In April 1999, Water Keeper Alliance founder Robert F. Kennedy, Jr. wrote an anti-industrial farming screed for Newsweek called “I Don’t Like Green eggs and Ham.” Among his chief complaints against American hog farmers, Kennedy cited the emergence of Pfiesteria piscicida [fiss-TEER-ee-uh piss-ki-SEED-uh], a microorganism that he ominously called “a tiny predator.”

Pfiesteria, said Kennedy, “inflicts postulating lesions on fish whose flesh it dissolves with excreted toxins.” He claimed that “the cell from hell” killed “a billion [fish] in one 1991 incident” and contended that “[s]cientists strongly suspect that Pfiesteria causes brain damage and respiratory illness in humans who touch infected fish or water.” To bring the point home to Newsweek readers, Kennedy alleged the following: “Two years ago [1997] Pfiesteria sickened dozens of people, including fisherman, swimmers and state workers.”

It appears now that Kennedy has green egg on his face, along with every other environmental scare group that has ever used the junk-science specter of Pfiesteria as a bludgeon against modern agriculture. In addition to the Water Keeper Alliance , these include the Sierra Club , Natural Resources Defense Council , Environmental Defense , and even the animal-rights front group Physicians Committee for Responsible Medicine.

Kennedy, in particular, has practically made a career out of frightening the public, and his arguments often balance precariously on the “facts” about Pfiesteria and the health of our nation’s waterways. In one Iowa stump speech earlier this year, Kennedy complained about Pfiesteria’s effects, claiming that “people get brain damage from stepping into the Neuse River. Even bridge workers who got wet, people who handle fish, come out with measurable brain damage. This is a science-fiction nightmare that this industry has imposed on the American people” [click here to watch the video]. Ten minutes later, Kennedy called the pork industry “a greater threat” to American liberty “than Osama bin Laden.”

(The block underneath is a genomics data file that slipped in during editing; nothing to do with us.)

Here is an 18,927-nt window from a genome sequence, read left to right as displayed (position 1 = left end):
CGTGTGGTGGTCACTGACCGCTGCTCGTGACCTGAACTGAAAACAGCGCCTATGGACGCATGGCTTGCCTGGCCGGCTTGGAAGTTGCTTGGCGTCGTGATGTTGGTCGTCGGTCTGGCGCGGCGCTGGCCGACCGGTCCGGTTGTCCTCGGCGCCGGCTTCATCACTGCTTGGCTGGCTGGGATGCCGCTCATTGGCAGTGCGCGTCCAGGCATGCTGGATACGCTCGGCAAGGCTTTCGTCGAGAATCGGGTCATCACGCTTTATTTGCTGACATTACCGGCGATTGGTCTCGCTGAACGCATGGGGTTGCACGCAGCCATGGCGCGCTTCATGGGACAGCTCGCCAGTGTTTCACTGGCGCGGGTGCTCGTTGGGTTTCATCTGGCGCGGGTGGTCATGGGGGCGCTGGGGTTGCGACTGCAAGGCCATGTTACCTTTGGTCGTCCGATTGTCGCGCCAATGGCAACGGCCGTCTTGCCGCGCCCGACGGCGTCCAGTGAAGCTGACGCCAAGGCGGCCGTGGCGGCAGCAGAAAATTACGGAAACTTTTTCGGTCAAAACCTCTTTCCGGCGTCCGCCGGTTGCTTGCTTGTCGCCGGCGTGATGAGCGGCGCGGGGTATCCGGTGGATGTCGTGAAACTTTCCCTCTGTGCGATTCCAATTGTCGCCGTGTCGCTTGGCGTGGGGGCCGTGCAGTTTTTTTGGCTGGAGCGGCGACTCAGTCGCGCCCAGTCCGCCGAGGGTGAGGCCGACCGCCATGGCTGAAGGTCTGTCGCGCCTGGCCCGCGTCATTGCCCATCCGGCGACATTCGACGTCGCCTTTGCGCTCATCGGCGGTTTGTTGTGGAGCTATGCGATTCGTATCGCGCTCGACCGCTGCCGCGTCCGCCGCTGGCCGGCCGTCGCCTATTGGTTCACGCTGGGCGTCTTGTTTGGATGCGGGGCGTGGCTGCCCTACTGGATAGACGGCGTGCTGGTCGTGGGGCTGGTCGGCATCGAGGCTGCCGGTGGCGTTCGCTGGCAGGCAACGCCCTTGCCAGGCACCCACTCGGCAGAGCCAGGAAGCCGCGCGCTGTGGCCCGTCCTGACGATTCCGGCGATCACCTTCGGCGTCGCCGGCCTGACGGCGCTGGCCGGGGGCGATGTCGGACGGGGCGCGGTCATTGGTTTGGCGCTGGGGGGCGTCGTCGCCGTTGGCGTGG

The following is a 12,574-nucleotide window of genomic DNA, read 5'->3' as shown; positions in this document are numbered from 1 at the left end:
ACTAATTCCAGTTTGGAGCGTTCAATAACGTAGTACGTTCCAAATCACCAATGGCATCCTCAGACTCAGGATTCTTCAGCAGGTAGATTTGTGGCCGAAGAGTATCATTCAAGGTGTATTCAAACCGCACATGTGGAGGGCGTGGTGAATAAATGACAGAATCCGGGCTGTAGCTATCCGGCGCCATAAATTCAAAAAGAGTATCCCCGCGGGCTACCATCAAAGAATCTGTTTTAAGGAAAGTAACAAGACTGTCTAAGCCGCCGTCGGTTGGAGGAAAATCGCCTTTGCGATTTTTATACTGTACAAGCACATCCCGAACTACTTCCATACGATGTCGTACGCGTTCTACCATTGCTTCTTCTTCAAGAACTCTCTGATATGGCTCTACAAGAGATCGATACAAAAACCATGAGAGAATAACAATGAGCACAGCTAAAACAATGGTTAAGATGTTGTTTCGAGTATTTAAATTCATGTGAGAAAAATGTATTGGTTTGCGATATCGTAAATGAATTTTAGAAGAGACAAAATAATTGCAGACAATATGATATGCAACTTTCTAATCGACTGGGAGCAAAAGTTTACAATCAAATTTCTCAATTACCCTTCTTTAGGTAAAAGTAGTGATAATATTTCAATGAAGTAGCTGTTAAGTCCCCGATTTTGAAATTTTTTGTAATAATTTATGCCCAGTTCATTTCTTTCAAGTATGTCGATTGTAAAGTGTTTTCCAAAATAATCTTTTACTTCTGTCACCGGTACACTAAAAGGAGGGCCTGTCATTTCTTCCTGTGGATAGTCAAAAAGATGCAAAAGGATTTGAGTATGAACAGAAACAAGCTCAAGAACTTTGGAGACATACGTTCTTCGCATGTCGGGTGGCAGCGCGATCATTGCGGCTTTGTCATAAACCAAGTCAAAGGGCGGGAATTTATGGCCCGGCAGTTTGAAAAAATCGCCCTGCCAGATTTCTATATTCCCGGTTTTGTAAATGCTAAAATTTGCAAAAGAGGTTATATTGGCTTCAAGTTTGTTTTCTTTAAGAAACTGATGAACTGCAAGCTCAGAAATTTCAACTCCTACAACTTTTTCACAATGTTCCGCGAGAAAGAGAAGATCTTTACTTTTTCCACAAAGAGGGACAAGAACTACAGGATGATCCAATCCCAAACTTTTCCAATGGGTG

The Pfiesteria hysteria officially began in 1990, when Dr. JoAnn Burkholder announced its existence and hinted that it was dangerous to both fish and humans. Burkholder and two colleagues followed up with a 1996 study claiming that Pfiesteria could exhibit 24 separate forms throughout its life-cycle, each with a different potential for toxicity. At the time, Burkholder pointed to a 1995 fish kill on North Carolina’s Neuse River as evidence that Pfiesteria (1) was produced by hog farm runoff, and (2) was singularly responsible for killing 10 million fish and making a 10-mile stretch of water unsafe for humans.

Now, says the New York Times, the other shoe has dropped and the latest research shows that Burkholder, and her varied activist cheerleaders, were dead wrong . Over the past two months, three separate studies published in the journals Nature , the Proceedings of the National Academy of Sciences and the Journal of Phycology have all challenged Burkholder’s scientific methods and credibility.